Anat Hoffman
Anat Hoffman
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A woman’s voice heard from on high

In a victory against gender exclusion, a radio station that barred female voices has been ordered to pay damages

A recent Jerusalem district court ruling may reset the balance on the limits of acceptance for religious extremism in Israel.

The Israel Religious Action Center (IRAC), representing the religious women of Kolech, brought a class action suit against the ultra-Orthodox (Haredi) Kol Barama station for its discriminatory practices against women. The station did not employ women in any position and refused to broadcast female voices. No women were interviewed and all female voices were censored from audio clips; even the words of female parliament members such as Minister Tsipi Livni, and foreign dignitaries such as Angela Merkel, Hillary Clinton, and the queen of England would have been blipped out as if they were uttering obscenities. Women were not allowed to call into shows; if they had a question or comment they could send a fax, to be read aloud by the all-male radio hosts, who identified the woman only by the initial of her first name.

This was happening at a public radio station. Kol BaRama is Israel’s fifth largest regional station. It uses one of Israel’s eight national public radio frequencies. As a public radio station, it is subject to government regulation, but the authorities were very reluctant to address this issue. As the go-to address for Orthodox and Haredi women seeking help to protect their civil rights, IRAC was among the first organizations to identify this as a problem that cannot be ignored. Had we lost or relented in this case, the discriminatory policy of this station would have spread to other stations that cater to the religious public. They would have been under massive pressure to toe the extremist line, even if this is not necessarily what their audience wants.

Our victory in this case — the first class action suit dealing with gender exclusion in Israel — signifies the final breakdown of the approach that gender segregation and exclusion of women is acceptable because “they want it.” We filed our suit against Kol Barama after conducting a survey in which we found that more than 30 percent of the ultra-Orthodox women in the station’s target audience found its practices humiliating. It’s the same story we saw on segregated buses, in segregated medical clinics, and on streets lined with modesty signs. Just scratch the surface and you discover women (and men) who oppose these extreme practices, but are unable to make their voices heard.

This was IRAC’s first class action suit, but it was not the first time that we used the threat of damages to effectively address the discrimination and exclusion of women in the public sphere. We challenged gender segregation on buses by suing bus drivers and their employers for failing to intervene when women were harassed for refusing to sit in the back of the bus. We won damages in six separate cases, small sums of less than $5,000, but enough to create a radically different reality. You’ll be hard pressed to find a driver today who does not know he can be found liable for looking the other way.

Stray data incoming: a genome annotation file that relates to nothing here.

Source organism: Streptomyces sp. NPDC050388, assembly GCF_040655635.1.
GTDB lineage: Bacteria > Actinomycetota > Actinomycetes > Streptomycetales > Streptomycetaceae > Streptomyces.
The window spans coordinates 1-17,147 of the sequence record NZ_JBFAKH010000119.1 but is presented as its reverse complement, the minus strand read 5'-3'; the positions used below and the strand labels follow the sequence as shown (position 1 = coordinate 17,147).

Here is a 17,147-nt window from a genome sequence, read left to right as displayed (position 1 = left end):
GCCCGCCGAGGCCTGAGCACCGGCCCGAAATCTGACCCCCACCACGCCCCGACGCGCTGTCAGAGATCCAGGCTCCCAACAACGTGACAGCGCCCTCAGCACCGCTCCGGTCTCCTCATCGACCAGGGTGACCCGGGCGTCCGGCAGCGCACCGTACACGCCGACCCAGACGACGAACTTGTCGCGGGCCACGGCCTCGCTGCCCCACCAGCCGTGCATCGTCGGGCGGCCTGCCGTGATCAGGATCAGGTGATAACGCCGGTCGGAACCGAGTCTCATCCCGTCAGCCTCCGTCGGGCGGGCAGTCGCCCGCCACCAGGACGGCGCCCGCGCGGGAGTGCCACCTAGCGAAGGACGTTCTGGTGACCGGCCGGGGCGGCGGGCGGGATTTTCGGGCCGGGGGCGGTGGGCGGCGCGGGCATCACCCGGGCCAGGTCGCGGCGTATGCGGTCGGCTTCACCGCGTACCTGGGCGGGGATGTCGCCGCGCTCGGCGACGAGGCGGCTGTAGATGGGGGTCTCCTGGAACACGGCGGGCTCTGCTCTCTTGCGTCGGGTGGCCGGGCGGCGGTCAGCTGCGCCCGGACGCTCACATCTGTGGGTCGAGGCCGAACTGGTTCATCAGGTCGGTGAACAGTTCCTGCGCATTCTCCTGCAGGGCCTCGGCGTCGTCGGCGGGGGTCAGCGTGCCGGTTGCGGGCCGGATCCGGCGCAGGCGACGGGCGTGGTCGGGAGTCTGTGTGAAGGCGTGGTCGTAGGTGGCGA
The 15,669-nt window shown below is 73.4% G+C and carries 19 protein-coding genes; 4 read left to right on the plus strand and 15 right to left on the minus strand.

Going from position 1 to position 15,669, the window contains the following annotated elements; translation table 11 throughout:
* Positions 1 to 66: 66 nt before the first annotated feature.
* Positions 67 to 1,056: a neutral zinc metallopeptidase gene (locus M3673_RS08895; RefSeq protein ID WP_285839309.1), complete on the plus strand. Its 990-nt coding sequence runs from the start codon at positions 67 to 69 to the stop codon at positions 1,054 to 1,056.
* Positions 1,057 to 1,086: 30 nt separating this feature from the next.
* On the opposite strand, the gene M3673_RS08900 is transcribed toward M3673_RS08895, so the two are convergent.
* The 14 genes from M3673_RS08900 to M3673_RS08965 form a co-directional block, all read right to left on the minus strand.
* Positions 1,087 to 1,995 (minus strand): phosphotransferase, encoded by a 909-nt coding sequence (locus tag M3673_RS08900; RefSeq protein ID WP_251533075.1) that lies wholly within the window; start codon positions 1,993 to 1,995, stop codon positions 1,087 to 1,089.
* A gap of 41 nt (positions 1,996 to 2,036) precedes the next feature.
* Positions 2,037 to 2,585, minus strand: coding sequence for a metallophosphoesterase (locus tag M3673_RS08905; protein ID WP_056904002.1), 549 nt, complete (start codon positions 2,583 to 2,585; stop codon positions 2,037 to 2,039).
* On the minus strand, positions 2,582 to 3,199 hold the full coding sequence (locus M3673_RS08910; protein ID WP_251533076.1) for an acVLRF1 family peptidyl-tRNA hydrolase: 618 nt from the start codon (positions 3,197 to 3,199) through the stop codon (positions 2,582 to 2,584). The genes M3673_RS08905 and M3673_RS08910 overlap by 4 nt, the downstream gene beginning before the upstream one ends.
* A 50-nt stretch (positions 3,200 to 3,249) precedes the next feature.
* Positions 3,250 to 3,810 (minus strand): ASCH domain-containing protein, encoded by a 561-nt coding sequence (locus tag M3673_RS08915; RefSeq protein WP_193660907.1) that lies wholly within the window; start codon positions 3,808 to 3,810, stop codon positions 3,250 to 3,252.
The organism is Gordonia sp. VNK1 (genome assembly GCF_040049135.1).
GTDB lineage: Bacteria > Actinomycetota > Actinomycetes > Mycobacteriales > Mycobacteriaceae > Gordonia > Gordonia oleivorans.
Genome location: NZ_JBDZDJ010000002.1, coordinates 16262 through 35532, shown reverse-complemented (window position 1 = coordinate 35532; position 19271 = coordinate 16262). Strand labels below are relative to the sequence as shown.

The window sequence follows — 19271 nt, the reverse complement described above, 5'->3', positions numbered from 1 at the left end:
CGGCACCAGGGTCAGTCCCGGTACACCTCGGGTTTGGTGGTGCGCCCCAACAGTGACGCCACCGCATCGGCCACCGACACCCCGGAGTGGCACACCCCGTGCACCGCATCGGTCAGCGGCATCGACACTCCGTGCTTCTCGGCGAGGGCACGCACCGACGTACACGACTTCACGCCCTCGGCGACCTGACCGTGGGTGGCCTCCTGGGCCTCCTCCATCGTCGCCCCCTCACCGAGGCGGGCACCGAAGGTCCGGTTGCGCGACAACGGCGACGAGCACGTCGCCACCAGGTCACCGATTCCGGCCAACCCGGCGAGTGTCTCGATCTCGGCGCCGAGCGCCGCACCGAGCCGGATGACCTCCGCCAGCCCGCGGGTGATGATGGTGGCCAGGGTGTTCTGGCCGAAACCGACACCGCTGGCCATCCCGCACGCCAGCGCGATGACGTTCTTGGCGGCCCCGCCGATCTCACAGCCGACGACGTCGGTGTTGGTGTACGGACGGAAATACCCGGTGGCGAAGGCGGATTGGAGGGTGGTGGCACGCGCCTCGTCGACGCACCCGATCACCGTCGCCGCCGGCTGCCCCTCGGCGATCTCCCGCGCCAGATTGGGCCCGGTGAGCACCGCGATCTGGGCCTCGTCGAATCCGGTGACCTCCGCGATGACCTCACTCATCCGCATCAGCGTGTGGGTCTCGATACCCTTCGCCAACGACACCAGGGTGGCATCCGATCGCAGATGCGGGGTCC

Rules of gender segregation that reflect the strictest possible interpretation of Torah law and result in the humiliation and silencing of women have no real base in Jewish tradition or law. Placing limitations on the presence of women in public life or requiring them to relinquish such substantive rights as freedom of expression is antithetical both to Judaism and to the very idea of a free and democratic society.

In its verdict, the Jerusalem District Court ruled that we can claim damages, as can all women who have been discriminated against by this practice over the years. The court stated that the station’s policy was blatantly discriminatory and that regardless of the station’s target audience, the exclusion of women is illegal and cannot be allowed. Even before this verdict was handed down, the station had been forced to reconsider its policies when, earlier this year, the Attorney General ruled that the station should end its exclusion of women and enable women’s voices to be heard without restriction. As a result, the Second Broadcasting Authority, which is in charge of regulating public radio, finally conditioned the renewal of the station’s broadcasting license on a thorough policy change.

The court has ordered the station to place an ad in two newspapers, inviting women who have been discriminated against by their practices to lodge a complaint. We are, meanwhile, preparing for the possibility of an appeal and for the upcoming negotiations about the exact amount of compensation that will be paid. Recent surveys show that since the station was forced to change its policy and put women on the air, it has only seen its audience grow.

How paradoxical that a station named Kol barama, after the voice of our matriarch Rachel, was in the business of silencing women, and how appropriate that just before Rosh Hashanah, “Kol barama nishma,” a voice was heard, and reward has come.

Kol Barama: A voice is heard from on high, lamentation, and bitter weeping, Rachel weeping for her children;​ she refuses to be comforted​ for her children,​ because they are gone.

About the Author
Anat Hoffman is executive director of the Israel Religious Action Center
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